The Dietrich family, who have a traditional farmer’s market at the festival, includes three generations.
“The festival gets in in so many people’s blood,” Sharadin says.
For children. there is a petting zoo, craft areas, pony rides, hay maze and a carousel powered by a horse.
At Children’s Farmyard Theater, Ed and Brenda Hanna will present their popular puppet show and, new this year, their grandson, E.C. Hanna, will perform a magic show.
“This is a talented family,” Sharadin says. “E.C. Hanna’s magic show attracts crowds of more than 100.”
There is plenty of old-fashioned entertainment from fiddlers, folksingers, comedy, square-dancing, cultural seminars, schoolhouse lessons, country auctions, and the strolling Sauerkraut Brass Band.
“Square-dancing and our hoedown stage is always popular,” Sharadin says. “We feature four generations of dancers.”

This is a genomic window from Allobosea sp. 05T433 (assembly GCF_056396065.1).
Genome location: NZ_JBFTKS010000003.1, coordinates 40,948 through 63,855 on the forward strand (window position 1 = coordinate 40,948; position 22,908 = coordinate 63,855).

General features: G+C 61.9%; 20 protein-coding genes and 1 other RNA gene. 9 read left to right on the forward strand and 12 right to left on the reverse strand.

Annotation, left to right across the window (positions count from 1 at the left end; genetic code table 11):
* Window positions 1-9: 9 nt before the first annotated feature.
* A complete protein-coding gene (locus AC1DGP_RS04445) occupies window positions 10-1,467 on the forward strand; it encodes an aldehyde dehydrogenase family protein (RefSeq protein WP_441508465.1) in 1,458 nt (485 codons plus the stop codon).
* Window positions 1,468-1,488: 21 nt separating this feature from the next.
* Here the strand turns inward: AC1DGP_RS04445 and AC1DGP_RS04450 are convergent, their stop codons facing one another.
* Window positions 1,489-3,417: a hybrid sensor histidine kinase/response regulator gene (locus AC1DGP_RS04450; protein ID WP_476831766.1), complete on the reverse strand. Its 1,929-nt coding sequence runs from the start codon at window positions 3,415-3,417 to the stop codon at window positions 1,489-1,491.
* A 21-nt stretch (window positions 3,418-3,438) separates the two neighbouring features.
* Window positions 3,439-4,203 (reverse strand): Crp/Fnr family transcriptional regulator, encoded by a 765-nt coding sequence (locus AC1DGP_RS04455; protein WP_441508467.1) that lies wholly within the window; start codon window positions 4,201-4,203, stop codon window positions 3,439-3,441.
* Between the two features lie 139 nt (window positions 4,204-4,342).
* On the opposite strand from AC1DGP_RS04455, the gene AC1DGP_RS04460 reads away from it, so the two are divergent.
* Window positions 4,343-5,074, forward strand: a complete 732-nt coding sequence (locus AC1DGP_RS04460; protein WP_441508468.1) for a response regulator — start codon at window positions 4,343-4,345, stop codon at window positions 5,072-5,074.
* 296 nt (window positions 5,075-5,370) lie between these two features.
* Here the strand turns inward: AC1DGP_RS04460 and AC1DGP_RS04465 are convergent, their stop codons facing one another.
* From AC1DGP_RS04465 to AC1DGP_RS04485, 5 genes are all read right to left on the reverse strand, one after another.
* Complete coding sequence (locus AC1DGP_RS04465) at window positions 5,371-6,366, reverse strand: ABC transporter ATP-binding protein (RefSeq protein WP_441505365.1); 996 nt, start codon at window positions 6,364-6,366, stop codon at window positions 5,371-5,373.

Five years ago, the festival added evening hours on selected nights. This year, the festival is open until 8 p.m. June 30, and July 1, 6 and 7.
“It’s a nice time to come,” says Sharadin. “There is a really neat vibe. The beer garden is in full swing and there are four area wineries that participate where you can sample great wines.”
A highlight July 6 is the “Friday Night Hoedown Showdown,” in which the Lester Miller Square Dance family and Celtic Martin family dancers perform in a dance-off with square-dancing and Irish folk-dancing. The event is hosted by Dave Klein of the “Mountain Folk” radio show. “The dancing is impressive and at the end everyone is welcome to come up and learn the steps,” Sharadin says.
Other new performers include Robby Lawrence & The Steelworkers, The Blaskapelle Shippensburg German Band, Doug Madenford’s Ask A Dutchman, Stella Ruze, Carbon Drifters, Butter Queen Sister, and Tool Shed.
Kutztown Folk Festival, 10 a.m. - 8 p.m. June 30, July 1, 6 and 7; 10 a.m. - 6 p.m. July 2 - 5 and July 8. Ticket information: kutztownfestival.com; 888-674-6136